Circulation Station


Put your fingers on your wrist. Feel something throbbing just below the surface of your skin? It’s your pulse, letting you know that your heart is working hard. Each time your heart beats, it pumps blood along a network of tubes called blood vessels. This network, along with your heart, is known as the circulatory system, and it reaches every cell in your body. Your blood travels in a never-ending cycle, delivering supplies and taking away wastes. Within your blood, red blood cells have a specialized task. They pick up oxygen in your lungs and carry it to your body’s tissues and organs. Your blood then transports carbon dioxide back to the lungs where you can breathe it out.

The Body’s Superhighway


Welcome to the hardest working muscle in your body. Your heart powers the circulatory system. Think of your heart as two pumps, working side by side. One pump receives oxygen-poor blood from your body and pushes it next door to your lungs where it picks up oxygen. The other pump receives oxygen-rich blood back from your lungs and gives it a boost out to your body.


Your lungs are specially equipped to do a very important job. Take a deep breath. Your spongy lungs have just filled with air and allowed oxygen to pass into your blood. Now breathe out. Your lungs have worked again—this time letting gasses you don’t need, like carbon dioxide, pass from your blood back out into the air.


Your arteries (ar-tuh-reez) are blood vessels that carry oxygen-rich blood from your heart out to the rest of your body. These muscular tubes have thick strong walls to handle the high pressure of freshly pumped blood. In illustrations arteries are usually colored red because the blood inside of them is bright red—a sign that red blood cells are carrying lots of oxygen.


Your capillaries (cap-ill-air-ies) are tiny blood vessels that distribute blood from your arteries (ar-tuh-reez) to the billions of cells in your body, and then to your veins (vayns). The walls of capillaries are very thin—so thin that nutrients and oxygen can pass right through them. As red blood cells pass through the capillaries, they drop off the oxygen that your cells need to live, and pick up the waste gas, carbon dioxide.


Veins (vayns) are blood vessels that carry your oxygen-poor blood back to the heart. This is a pretty difficult job. When blood flows to your toes, it’s a downhill ride. Getting the blood back up to your heart is a little harder. The veins in your arms and legs have little flap-like valves that help prevent blood from flowing backwards.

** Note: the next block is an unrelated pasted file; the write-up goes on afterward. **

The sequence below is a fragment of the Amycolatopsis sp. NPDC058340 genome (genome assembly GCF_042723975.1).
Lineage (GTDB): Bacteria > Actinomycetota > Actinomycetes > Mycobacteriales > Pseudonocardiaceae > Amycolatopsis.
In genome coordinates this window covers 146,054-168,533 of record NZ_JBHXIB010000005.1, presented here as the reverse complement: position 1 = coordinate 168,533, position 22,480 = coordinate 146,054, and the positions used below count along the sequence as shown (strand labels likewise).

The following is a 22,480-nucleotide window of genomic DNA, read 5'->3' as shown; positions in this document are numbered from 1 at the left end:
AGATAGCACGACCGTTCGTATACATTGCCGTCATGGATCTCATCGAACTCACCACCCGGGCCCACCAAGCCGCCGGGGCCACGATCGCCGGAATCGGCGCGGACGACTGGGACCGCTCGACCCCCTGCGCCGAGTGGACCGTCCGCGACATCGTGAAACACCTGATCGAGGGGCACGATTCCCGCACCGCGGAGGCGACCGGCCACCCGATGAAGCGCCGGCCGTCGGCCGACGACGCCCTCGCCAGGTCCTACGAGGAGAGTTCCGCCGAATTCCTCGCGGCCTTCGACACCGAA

Complete the Loop

Around and Around We Go
Your blood circulates around your body more than a thousand times a day.
Imagine for a moment that you are a red blood cell. See if you can complete the tasks below.

Task: You are a red blood cell and have just arrived at the heart. Where do you go to pick up oxygen?

Task: You are in the lungs and have just loaded up with oxygen. Where do you go next?

Task: The heart is ready to pump you out to tissues and organs that need the oxygen you are carrying. Do you travel through an artery or vein?

Task: You need to deliver oxygen to the organ that does your thinking. Where do you go?

Task: You have delivered oxygen to the brain and have picked up the waste gas, carbon dioxide. You are ready to drop off your carbon dioxide and pick up some more fresh oxygen. Do you travel through an artery or vein?

A Doctor Making a Difference

Helen Brooke Taussig was a frail child who suffered from the learning problem, dyslexia (dis-lex-ee-uh). When she grew older, she also lost her hearing. Nevertheless, she beat the odds to become a doctor and make an important medical discovery. Dr. Taussig worked with “blue babies,” whose color at birth indicated that they were not getting enough oxygen. Some of these babies died immediately. Others only lived a few years.

Dr. Taussig discovered that these babies had poor blood flow between their hearts and lungs. She worked with Dr. Alfred Blalock and his brilliant technician, Vivien Thomas, and developed a new heart operation for “blue babies.” In 1944 they had their first success. Since then, the lives of many children have been saved.

Red arrow surrounded by a red circle pointing to the top of the page  Back to top